# On the limit of a continuous combination of sequences of random variables converging in distribution

Let $$\{X_n\}, \{Y_n\}$$ be sequences of real valued random variables converging in distribution to $$X$$ and $$Y$$ respectively. Let $$f: \mathbb R^2 \to \mathbb R$$ be a continuous function such that $$\{f(X_n,Y_n)\}$$ converges in distribution to some random variable $$Z$$.

Then is it true that $$Z$$ is identically distributed as $$f(X,Y)$$ ?

If this is not true in general, is it at least true for the function $$f(x,y)=x+y$$ ?

Not without independence assumptions (or convergence of joint distributions). Take $$\{X_n\}$$ i.i.d. with standard normal distribution, $$Y_n=-X_n$$ for all $$n$$ and $$f(x,y)=x+y$$. Then $$\{X_n\} \to X_1$$ and $$\{Y_n\} \to X_1$$ in distribution but $$X_n+Y_n \to 0$$ in distribution.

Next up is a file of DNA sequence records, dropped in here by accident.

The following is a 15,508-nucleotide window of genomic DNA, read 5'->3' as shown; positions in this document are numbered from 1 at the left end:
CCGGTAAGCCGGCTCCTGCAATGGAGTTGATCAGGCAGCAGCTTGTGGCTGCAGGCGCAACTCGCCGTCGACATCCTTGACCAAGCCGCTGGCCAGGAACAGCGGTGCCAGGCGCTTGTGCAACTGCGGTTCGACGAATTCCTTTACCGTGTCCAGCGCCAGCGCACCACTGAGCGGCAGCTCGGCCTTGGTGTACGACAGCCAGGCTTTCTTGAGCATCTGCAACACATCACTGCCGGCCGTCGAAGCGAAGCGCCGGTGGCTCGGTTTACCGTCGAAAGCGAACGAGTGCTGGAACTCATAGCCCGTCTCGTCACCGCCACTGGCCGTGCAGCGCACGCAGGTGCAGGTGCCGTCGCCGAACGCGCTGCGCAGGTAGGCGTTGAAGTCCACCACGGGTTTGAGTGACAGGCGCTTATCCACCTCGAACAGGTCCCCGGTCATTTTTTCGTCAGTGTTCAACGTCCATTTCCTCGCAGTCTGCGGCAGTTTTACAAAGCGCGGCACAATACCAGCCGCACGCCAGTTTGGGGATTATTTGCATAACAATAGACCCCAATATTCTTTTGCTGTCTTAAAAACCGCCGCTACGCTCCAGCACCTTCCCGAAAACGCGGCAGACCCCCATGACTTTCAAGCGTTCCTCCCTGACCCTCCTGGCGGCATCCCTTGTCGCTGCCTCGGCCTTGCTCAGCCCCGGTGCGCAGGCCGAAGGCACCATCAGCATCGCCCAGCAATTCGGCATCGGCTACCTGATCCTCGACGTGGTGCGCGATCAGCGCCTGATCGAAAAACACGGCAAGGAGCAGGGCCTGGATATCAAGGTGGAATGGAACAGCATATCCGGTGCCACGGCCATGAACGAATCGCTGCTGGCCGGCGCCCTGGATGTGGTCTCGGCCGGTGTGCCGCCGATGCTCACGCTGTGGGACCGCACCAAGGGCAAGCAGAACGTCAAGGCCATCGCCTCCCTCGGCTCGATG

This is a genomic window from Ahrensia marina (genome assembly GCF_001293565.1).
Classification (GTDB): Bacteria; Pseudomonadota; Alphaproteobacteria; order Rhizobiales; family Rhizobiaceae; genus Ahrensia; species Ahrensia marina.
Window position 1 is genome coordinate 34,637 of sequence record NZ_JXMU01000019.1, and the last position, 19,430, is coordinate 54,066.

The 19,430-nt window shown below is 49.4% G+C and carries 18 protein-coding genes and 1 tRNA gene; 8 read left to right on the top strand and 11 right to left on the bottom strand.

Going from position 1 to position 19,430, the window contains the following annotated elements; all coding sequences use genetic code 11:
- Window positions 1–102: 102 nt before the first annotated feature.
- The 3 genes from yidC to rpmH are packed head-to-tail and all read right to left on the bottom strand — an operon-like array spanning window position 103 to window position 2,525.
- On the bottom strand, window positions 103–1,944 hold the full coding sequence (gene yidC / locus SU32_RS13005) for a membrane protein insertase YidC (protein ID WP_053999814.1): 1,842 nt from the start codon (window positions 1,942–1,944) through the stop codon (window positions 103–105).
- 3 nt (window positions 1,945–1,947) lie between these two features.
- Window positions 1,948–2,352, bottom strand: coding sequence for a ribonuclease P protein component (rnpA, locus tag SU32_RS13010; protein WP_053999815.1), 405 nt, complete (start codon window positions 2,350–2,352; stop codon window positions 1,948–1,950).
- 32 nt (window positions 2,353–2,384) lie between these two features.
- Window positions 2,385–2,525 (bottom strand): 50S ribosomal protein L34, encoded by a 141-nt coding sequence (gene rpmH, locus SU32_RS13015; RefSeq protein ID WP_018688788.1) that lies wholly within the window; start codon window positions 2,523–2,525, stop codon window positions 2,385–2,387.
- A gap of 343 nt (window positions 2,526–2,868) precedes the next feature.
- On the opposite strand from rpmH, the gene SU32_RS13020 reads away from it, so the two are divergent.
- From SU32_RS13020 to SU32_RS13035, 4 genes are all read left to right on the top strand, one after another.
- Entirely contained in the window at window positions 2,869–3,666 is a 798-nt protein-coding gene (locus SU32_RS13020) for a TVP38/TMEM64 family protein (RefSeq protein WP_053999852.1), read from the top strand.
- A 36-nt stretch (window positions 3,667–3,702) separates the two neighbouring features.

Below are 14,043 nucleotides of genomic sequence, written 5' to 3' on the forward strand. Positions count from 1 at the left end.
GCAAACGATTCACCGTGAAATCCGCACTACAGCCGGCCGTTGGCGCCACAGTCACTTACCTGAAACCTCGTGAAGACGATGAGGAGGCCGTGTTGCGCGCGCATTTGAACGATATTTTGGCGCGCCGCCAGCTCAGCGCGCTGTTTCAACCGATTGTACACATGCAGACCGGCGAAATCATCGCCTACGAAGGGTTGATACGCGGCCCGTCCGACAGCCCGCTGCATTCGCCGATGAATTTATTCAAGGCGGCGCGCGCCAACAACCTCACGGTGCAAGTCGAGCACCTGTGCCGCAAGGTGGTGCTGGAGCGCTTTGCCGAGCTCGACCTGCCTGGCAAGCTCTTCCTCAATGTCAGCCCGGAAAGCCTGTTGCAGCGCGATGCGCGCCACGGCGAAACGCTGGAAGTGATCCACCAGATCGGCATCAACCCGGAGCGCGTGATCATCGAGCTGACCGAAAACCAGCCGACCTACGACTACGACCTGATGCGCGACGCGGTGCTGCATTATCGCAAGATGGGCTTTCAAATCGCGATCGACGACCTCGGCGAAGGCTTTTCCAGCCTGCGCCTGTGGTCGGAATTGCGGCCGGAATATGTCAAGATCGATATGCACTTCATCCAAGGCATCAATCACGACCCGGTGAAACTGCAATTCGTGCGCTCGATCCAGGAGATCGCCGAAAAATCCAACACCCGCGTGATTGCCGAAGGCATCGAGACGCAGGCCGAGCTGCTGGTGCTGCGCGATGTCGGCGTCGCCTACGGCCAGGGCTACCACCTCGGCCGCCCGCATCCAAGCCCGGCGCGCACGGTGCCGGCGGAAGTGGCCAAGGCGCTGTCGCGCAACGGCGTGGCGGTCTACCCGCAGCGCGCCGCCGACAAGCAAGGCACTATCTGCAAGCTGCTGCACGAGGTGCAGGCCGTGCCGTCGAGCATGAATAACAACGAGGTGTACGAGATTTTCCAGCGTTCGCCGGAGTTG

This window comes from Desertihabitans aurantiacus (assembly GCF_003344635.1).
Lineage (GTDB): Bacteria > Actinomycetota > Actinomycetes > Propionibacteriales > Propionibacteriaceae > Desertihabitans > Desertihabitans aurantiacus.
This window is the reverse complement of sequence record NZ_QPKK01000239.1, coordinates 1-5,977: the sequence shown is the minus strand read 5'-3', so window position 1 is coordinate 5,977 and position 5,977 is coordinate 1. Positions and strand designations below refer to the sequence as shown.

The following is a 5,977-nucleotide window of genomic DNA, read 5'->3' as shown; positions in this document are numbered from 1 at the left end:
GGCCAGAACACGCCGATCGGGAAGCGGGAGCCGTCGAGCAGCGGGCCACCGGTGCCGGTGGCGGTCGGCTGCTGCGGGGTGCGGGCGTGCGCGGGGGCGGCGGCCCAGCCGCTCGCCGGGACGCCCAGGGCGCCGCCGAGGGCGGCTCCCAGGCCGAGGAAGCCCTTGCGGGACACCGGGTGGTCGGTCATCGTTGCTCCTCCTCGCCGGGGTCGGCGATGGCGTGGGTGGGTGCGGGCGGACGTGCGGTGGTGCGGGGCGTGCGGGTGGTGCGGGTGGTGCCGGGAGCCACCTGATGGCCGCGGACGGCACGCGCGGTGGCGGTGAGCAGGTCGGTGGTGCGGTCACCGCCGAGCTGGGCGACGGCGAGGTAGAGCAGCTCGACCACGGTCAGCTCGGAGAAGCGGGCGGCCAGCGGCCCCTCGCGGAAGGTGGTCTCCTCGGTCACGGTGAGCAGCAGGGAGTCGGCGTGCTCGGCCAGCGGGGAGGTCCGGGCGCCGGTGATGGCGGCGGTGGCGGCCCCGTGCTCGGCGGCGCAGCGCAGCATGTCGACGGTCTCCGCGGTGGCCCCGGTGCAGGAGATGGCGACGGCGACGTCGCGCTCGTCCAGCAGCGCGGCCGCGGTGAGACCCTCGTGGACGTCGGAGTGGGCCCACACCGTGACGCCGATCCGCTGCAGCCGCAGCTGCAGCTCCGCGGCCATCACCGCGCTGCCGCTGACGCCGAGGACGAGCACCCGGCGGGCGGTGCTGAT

For your question to make sense, you need to mention that the vectors $$(X,Y)$$ and $$(X_n, Y_n)$$ exist (i.e. $$X_n$$ and $$Y_n$$ must live in the same probability space).

If you have the stronger assumption that $$(X_n, Y_n)$$ converges in distribution to the vector $$(X,Y)$$, then $$f(X_n, Y_n)$$ converges in distribution to $$f(X,Y)$$ by the continuous mapping theorem.

Without this stronger assumption, the claim does not hold, even for $$f(x,y) = x + y$$, as demonstrated in one of the answers in this question.